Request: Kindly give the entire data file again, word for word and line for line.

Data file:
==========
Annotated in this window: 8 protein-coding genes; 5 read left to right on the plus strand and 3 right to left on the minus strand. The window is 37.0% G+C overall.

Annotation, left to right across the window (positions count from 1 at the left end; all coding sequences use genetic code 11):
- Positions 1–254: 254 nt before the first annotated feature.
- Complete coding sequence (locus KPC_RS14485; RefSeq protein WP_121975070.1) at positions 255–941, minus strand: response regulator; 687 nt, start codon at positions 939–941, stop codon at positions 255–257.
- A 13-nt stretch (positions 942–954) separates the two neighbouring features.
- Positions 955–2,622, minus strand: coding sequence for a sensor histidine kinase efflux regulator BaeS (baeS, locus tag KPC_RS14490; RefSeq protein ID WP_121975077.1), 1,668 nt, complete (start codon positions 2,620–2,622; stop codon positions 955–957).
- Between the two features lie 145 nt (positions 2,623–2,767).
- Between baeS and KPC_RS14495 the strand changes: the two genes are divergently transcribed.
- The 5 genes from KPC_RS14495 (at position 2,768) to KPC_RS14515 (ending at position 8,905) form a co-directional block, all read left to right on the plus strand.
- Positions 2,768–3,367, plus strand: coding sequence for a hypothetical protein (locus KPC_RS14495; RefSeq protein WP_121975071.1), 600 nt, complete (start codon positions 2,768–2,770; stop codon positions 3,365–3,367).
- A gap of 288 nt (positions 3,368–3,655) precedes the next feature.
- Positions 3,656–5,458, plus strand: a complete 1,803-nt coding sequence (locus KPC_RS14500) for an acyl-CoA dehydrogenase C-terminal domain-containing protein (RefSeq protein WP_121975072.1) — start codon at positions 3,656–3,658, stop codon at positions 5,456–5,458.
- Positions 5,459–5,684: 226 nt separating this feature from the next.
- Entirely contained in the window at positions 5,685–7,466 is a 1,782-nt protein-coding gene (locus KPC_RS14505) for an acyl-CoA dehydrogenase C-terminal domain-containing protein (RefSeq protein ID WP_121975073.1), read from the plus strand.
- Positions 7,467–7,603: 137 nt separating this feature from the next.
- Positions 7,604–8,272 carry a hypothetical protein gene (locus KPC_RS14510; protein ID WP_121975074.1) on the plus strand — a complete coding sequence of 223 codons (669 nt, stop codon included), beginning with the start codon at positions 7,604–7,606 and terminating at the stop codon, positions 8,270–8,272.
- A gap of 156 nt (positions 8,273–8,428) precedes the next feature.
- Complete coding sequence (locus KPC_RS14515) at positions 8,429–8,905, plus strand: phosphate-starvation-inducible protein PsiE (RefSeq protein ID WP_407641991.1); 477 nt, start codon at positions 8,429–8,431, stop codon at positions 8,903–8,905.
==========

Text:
Annotated in this window: 8 protein-coding genes; 5 read left to right on the plus strand and 3 right to left on the minus strand. The window is 37.0% G+C overall.

Annotation, left to right across the window (positions count from 1 at the left end; all coding sequences use genetic code 11):
- Positions 1–254: 254 nt before the first annotated feature.
- Complete coding sequence (locus KPC_RS14485; RefSeq protein WP_121975070.1) at positions 255–941, minus strand: response regulator; 687 nt, start codon at positions 939–941, stop codon at positions 255–257.
- A 13-nt stretch (positions 942–954) separates the two neighbouring features.
- Positions 955–2,622, minus strand: coding sequence for a sensor histidine kinase efflux regulator BaeS (baeS, locus tag KPC_RS14490; RefSeq protein ID WP_121975077.1), 1,668 nt, complete (start codon positions 2,620–2,622; stop codon positions 955–957).
- Between the two features lie 145 nt (positions 2,623–2,767).
- Between baeS and KPC_RS14495 the strand changes: the two genes are divergently transcribed.
- The 5 genes from KPC_RS14495 (at position 2,768) to KPC_RS14515 (ending at position 8,905) form a co-directional block, all read left to right on the plus strand.
- Positions 2,768–3,367, plus strand: coding sequence for a hypothetical protein (locus KPC_RS14495; RefSeq protein WP_121975071.1), 600 nt, complete (start codon positions 2,768–2,770; stop codon positions 3,365–3,367).
- A gap of 288 nt (positions 3,368–3,655) precedes the next feature.
- Positions 3,656–5,458, plus strand: a complete 1,803-nt coding sequence (locus KPC_RS14500) for an acyl-CoA dehydrogenase C-terminal domain-containing protein (RefSeq protein WP_121975072.1) — start codon at positions 3,656–3,658, stop codon at positions 5,456–5,458.
- Positions 5,459–5,684: 226 nt separating this feature from the next.
- Entirely contained in the window at positions 5,685–7,466 is a 1,782-nt protein-coding gene (locus KPC_RS14505) for an acyl-CoA dehydrogenase C-terminal domain-containing protein (RefSeq protein ID WP_121975073.1), read from the plus strand.
- Positions 7,467–7,603: 137 nt separating this feature from the next.
- Positions 7,604–8,272 carry a hypothetical protein gene (locus KPC_RS14510; protein ID WP_121975074.1) on the plus strand — a complete coding sequence of 223 codons (669 nt, stop codon included), beginning with the start codon at positions 7,604–7,606 and terminating at the stop codon, positions 8,270–8,272.
- A gap of 156 nt (positions 8,273–8,428) precedes the next feature.
- Complete coding sequence (locus KPC_RS14515) at positions 8,429–8,905, plus strand: phosphate-starvation-inducible protein PsiE (RefSeq protein ID WP_407641991.1); 477 nt, start codon at positions 8,429–8,431, stop codon at positions 8,903–8,905.